The aim of this project is to significantly reduce the number of pins required by a numeric keypad. This is because we often need many I/O pins compared to those available on the Arduino Uno or Nanoboards.
The ordinary numerical keypads are structured in matrix: a 4x3 keypad, requires 4+3 Arduino digital pins. Numerous libraries are available on the net to use it with Arduino.
The solution I propose is much better because it uses only three analog inputs, with a circuit like the one shown in thefollowing figure.
For each column there are only 4 voltage values, corresponding to each of the 4 keys, plus zero volts in case no key is pressed. In the equivalent scheme (b) the R1e indicates one of the four resistors R1-R4, while R2e is one of the three resistors R5-R7.
Now let's see how to make the four widest possible intervals. First of all the resistors R2e = R5 = R6 = R7 can be made equal, then we can set R1 = 0 to have the outputs corresponding to the first line at 5V.
With R2=330 ohm, R3= 1 k ohm, R4= 3 k ohm and R5, R6, R7= 1 k ohm, the following intervals are obtained for each output:
As you can see, the intervals on the threeoutputs are the largest possible and you can use six standard resistors with atolerance of ±5%. With an extra analogue input and another resistor, a 4x4keyboard can be used and so on. The following figure shows the connections withArduino.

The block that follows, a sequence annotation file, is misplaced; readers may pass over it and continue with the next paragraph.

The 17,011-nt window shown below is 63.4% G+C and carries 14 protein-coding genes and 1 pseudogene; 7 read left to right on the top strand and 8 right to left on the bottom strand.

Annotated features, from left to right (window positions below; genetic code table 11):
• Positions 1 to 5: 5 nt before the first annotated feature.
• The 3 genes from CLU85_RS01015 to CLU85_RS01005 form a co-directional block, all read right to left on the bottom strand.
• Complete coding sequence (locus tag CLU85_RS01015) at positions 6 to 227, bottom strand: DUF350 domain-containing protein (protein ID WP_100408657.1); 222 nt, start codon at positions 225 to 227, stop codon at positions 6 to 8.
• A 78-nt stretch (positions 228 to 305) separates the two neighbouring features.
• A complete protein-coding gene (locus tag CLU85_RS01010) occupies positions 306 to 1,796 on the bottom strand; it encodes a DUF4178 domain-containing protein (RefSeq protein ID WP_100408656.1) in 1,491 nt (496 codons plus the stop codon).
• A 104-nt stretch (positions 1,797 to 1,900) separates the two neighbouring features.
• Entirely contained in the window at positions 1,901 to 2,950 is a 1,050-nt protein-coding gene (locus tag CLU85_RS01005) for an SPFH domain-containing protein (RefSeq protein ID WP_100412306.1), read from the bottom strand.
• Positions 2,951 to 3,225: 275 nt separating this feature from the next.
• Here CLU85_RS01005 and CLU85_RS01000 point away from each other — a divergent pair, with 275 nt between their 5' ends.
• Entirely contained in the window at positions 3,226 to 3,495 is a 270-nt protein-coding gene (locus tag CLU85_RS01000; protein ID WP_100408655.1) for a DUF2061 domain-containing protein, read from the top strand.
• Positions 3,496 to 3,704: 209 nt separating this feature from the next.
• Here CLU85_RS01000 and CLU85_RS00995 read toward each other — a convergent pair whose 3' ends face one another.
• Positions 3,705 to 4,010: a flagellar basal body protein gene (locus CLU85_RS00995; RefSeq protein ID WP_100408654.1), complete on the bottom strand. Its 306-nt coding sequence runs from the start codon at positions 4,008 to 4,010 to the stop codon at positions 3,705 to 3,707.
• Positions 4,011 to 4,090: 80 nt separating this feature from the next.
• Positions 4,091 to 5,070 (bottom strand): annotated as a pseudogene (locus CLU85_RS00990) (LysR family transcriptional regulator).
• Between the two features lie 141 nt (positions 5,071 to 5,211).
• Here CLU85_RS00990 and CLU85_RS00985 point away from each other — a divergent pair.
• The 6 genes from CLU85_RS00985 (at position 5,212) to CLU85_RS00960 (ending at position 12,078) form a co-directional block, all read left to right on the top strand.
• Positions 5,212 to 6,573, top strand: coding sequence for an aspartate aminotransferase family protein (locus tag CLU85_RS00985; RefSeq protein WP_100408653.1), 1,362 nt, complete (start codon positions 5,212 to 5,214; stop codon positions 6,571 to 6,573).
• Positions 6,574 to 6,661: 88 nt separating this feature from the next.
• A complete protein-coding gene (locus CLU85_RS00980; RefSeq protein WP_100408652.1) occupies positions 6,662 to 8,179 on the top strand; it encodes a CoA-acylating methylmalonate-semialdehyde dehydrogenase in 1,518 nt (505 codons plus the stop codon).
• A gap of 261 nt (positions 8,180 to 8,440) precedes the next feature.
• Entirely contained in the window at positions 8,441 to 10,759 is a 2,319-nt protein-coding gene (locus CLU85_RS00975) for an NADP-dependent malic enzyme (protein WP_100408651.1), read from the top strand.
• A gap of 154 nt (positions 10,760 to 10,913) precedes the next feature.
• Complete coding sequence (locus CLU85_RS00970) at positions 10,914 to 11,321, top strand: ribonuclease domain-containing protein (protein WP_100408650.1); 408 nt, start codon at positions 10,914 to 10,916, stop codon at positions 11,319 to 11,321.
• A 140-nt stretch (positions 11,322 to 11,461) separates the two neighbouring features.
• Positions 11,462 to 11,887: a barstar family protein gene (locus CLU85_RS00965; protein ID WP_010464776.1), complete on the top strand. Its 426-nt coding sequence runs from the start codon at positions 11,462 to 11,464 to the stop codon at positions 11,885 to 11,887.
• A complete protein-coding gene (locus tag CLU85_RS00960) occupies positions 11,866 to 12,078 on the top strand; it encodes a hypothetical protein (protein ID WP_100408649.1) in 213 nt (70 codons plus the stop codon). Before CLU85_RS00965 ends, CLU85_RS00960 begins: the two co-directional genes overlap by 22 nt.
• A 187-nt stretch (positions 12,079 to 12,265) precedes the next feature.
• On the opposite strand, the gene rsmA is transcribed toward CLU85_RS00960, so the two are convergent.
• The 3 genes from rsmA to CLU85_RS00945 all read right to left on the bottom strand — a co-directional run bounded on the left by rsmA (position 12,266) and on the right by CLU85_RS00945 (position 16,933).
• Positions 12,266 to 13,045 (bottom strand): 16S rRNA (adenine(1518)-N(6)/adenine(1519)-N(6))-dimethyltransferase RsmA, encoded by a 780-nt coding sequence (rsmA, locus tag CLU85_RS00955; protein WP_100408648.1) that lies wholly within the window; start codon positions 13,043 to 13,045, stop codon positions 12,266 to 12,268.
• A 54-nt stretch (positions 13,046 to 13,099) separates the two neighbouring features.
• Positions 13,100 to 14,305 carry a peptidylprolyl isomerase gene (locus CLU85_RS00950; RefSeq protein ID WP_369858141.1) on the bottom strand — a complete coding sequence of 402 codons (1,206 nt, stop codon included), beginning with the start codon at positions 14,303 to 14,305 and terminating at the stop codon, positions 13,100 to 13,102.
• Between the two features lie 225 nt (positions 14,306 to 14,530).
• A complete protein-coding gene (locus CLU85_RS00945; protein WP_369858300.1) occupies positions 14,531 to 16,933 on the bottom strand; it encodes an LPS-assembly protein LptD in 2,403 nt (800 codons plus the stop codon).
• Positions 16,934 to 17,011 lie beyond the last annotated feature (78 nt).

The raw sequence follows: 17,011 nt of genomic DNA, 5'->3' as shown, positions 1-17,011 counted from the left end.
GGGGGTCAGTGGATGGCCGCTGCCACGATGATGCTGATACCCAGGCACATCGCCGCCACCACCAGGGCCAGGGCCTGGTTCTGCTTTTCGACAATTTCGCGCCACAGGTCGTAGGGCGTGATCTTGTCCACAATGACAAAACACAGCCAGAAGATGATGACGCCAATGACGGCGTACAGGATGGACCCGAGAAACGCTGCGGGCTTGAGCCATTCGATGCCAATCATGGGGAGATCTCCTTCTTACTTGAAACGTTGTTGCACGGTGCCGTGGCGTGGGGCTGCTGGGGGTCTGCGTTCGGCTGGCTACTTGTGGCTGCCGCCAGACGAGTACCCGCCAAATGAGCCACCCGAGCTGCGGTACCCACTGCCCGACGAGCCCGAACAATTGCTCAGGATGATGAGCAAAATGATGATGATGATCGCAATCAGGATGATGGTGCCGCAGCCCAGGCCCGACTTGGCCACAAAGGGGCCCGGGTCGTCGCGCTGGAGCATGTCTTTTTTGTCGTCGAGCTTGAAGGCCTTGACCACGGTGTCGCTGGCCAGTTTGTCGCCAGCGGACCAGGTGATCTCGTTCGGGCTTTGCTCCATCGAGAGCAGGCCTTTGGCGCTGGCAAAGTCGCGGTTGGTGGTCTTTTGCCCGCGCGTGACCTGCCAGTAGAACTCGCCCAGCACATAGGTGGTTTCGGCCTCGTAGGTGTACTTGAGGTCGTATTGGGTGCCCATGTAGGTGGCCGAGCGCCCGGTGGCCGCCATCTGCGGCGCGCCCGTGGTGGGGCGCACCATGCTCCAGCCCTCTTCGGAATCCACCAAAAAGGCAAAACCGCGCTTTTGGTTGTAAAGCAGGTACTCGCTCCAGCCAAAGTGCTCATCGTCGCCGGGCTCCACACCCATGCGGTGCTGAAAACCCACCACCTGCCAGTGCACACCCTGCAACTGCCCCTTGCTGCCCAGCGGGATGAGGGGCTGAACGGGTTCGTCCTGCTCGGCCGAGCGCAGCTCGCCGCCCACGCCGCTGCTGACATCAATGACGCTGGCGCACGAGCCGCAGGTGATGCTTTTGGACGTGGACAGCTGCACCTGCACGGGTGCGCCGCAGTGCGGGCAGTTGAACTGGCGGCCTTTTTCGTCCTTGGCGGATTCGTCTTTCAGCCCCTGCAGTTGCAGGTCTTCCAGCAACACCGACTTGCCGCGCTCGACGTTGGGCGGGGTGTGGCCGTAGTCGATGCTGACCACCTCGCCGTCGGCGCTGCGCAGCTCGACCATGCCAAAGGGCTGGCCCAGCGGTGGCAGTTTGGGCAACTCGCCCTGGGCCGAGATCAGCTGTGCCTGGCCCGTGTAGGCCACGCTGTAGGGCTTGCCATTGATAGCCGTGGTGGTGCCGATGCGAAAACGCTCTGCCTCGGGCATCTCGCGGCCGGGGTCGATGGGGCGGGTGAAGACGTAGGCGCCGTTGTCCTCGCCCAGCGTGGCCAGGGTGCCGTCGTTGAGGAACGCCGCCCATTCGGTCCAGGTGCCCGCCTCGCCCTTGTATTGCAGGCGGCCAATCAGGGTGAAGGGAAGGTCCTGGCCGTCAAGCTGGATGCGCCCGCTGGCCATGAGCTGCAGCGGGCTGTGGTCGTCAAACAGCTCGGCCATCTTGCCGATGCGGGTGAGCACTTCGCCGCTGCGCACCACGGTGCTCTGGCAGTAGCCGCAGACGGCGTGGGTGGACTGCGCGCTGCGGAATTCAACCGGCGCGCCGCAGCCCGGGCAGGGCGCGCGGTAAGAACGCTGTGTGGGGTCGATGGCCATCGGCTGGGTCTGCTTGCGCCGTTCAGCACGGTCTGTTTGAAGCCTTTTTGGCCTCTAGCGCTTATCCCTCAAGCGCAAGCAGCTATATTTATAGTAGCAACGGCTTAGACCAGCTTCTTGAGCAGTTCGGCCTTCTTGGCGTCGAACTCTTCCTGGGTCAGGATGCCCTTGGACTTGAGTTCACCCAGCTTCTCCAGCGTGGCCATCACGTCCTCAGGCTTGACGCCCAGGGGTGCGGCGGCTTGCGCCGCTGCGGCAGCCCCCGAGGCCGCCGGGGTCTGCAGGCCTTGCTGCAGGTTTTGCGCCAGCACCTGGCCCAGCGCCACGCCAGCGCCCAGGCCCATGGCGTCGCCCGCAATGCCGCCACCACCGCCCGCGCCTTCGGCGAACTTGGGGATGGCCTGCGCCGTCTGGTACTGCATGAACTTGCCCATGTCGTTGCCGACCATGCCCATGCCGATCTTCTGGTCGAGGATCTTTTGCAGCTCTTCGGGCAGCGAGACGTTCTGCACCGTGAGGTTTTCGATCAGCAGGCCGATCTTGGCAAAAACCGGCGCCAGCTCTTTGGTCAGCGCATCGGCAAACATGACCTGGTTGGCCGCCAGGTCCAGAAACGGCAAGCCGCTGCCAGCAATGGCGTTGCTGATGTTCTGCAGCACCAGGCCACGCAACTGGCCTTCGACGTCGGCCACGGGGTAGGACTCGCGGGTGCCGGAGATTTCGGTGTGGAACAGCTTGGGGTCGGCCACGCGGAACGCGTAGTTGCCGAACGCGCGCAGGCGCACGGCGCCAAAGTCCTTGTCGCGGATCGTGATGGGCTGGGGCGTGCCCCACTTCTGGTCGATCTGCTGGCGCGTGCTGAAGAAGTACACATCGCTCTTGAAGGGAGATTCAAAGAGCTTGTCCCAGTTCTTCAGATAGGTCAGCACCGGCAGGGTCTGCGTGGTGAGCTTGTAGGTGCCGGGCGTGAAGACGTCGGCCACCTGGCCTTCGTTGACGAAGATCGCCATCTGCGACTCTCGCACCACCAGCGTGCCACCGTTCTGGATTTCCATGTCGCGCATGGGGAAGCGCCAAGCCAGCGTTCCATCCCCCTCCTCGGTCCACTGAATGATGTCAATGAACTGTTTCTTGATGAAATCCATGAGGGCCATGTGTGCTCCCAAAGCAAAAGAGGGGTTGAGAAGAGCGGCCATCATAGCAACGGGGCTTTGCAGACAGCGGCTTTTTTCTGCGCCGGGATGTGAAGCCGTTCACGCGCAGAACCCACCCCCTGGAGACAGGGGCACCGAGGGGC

In the diagram the resistor R1 is connected toline 2 because the one on line 1 has drawn it with a wire, so the resistorreferences have been scaled by one. Pin assignments can be modified accordingto needs, as long as they are pin configurable as analog.
Of course, if Arduino is powered at 3.3V, nothing would change because the ADC converter as default uses the supplyvoltage and the ADC numbers don’t change.
To test the program, not having a keyboardof this type, I built it with recycled keys, the figure below shows myprototype. The 5-pin right connector is used to wire it to Arduino.